The Final Rough Draft

Now that you have received feedback on your rough draft, let’s move on to the final! This is where we pull everything together.
What is a Final Draft?
This is your opportunity to showcase your learning for the semester in a substantive, complete, polished, academic format. A final draft doesn’t mean that no more work could be done on the topic or that no improvements could be made. But it is your contribution to scholarly discourse, and the way it is put together should demonstrate that.
Your Argument
By now, your argument should be clear and distinct. You can’t just describe; all the information in your paper should build up to a productive final conclusion.
Source Integration
No argument can succeed without evidence! Make sure each paragraph contains evidence (a good goal is to include at least two sources with quotes or detailed paraphrased sentences) from your research and that you use primary sources as well as secondary texts throughout your paper. Paraphrase thoroughly and accurately. Always follow quotes with your own analysis or comment. Caption all illustrations. And don’t forget to carefully explain how the evidence supports your conclusions, rather than making the reader do that work on their own.
In your rough draft, we weren’t too worried about sentence-level writing, things like commas, spelling, and Chicago formatting. For your final draft, we care about those things! Submitting polished and generally well-edited work is one way we build our scholarly credibility. It tells our readers “You can trust me—I pay attention to details.”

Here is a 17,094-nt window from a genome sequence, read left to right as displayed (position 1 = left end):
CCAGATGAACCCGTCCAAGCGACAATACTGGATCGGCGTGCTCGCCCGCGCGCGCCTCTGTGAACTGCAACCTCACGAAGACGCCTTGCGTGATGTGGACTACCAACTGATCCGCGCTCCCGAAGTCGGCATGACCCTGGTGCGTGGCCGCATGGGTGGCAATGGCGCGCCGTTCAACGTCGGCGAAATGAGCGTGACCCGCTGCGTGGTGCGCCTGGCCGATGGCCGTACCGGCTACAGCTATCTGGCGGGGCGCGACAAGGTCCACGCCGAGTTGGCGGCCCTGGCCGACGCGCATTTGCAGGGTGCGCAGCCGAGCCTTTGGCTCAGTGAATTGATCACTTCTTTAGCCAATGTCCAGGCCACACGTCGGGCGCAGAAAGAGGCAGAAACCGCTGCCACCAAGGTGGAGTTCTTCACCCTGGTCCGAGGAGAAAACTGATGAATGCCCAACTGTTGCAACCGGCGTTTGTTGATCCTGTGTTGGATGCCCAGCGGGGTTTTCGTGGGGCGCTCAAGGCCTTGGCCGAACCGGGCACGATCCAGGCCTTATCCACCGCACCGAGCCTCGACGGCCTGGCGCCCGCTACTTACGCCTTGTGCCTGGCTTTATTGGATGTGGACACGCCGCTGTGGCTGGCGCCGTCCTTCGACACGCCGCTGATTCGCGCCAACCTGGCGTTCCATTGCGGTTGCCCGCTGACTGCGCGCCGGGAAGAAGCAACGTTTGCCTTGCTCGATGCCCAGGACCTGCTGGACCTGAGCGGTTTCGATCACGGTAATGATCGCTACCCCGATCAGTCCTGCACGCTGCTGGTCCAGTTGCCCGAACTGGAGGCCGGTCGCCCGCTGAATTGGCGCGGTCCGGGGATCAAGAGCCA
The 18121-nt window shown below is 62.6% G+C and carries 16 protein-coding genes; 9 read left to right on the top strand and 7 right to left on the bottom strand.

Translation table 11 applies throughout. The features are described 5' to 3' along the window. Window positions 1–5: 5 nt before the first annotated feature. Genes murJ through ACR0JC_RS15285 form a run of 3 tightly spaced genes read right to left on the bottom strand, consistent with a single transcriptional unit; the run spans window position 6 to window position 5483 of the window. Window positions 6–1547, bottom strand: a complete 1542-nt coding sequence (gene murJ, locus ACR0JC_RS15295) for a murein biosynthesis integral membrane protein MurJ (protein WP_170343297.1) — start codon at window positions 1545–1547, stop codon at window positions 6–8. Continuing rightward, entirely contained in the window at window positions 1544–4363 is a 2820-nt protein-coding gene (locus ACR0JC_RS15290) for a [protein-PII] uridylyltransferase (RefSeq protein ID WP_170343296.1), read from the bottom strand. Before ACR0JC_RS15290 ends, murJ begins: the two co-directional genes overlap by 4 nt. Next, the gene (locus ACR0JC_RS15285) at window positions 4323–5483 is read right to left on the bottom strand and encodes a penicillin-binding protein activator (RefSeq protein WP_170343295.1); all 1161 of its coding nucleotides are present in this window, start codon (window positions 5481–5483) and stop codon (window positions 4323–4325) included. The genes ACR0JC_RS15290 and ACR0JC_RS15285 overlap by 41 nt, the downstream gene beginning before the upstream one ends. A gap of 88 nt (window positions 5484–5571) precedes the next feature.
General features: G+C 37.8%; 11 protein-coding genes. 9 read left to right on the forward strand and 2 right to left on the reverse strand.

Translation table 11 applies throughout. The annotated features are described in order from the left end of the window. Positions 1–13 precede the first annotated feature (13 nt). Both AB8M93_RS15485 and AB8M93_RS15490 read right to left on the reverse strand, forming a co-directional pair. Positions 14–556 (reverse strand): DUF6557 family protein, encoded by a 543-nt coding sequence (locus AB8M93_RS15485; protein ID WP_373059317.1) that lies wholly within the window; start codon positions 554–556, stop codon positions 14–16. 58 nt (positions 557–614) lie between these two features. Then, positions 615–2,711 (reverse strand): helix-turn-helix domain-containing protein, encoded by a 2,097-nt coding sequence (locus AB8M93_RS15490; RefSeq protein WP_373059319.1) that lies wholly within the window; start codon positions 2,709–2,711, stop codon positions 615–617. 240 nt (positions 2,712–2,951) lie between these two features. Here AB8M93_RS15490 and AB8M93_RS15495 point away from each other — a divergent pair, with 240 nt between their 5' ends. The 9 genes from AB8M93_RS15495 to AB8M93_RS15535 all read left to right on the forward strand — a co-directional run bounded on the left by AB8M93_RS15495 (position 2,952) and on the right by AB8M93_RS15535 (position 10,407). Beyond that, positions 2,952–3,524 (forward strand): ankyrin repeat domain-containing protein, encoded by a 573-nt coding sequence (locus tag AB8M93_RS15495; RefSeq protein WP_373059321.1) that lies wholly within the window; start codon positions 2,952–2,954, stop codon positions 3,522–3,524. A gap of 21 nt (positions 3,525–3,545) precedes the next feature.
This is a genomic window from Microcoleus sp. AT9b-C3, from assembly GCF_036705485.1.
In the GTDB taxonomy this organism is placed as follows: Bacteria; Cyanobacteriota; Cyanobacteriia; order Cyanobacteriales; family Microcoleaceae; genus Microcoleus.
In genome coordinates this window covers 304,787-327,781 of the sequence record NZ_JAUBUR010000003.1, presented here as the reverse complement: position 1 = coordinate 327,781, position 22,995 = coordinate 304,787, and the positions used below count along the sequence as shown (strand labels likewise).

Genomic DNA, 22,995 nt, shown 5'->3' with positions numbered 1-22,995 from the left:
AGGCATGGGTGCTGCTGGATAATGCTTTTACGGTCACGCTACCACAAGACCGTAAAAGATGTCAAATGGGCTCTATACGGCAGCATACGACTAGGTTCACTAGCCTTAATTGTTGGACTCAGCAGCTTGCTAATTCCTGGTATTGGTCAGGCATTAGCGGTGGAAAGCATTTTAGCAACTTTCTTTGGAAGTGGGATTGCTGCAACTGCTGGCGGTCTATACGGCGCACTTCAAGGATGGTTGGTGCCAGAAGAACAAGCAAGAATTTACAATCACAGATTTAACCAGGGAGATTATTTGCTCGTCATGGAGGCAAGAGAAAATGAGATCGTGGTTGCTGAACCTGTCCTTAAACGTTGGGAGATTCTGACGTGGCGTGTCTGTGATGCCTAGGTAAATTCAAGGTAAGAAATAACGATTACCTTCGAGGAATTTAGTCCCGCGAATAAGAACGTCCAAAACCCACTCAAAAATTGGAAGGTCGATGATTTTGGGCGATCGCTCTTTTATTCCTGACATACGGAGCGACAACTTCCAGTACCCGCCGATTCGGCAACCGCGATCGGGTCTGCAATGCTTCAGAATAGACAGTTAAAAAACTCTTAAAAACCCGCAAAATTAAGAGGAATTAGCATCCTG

Logistics and Required Elements
Your final draft should include the following elements:

A descriptive title;
An introduction that prepares your reader and includes a thesis statement;
10ish pages of well-formed body paragraphs. These paragraphs must include evidence from all of your sources as well as your own analysis of the evidence, and should all support your central argument;
Footnotes that show where in the text you are using your sources;
A conclusion that brings your topic to a non-arbitrary end; and
A bibliography at the end of the draft that includes all sources used. 


Use Chicago for the overall page format
Use Times New Roman 12, double-spaced
Cite your sources with Chicago-style footnotes and a bibliography
Incorporate at least 3 primary sources
Incorporate at least 3 secondary sources

Upload either a Microsoft Word document or PDF file to this assignment folder on D2L. This assignment is worth 10% your final grade in HIS 121.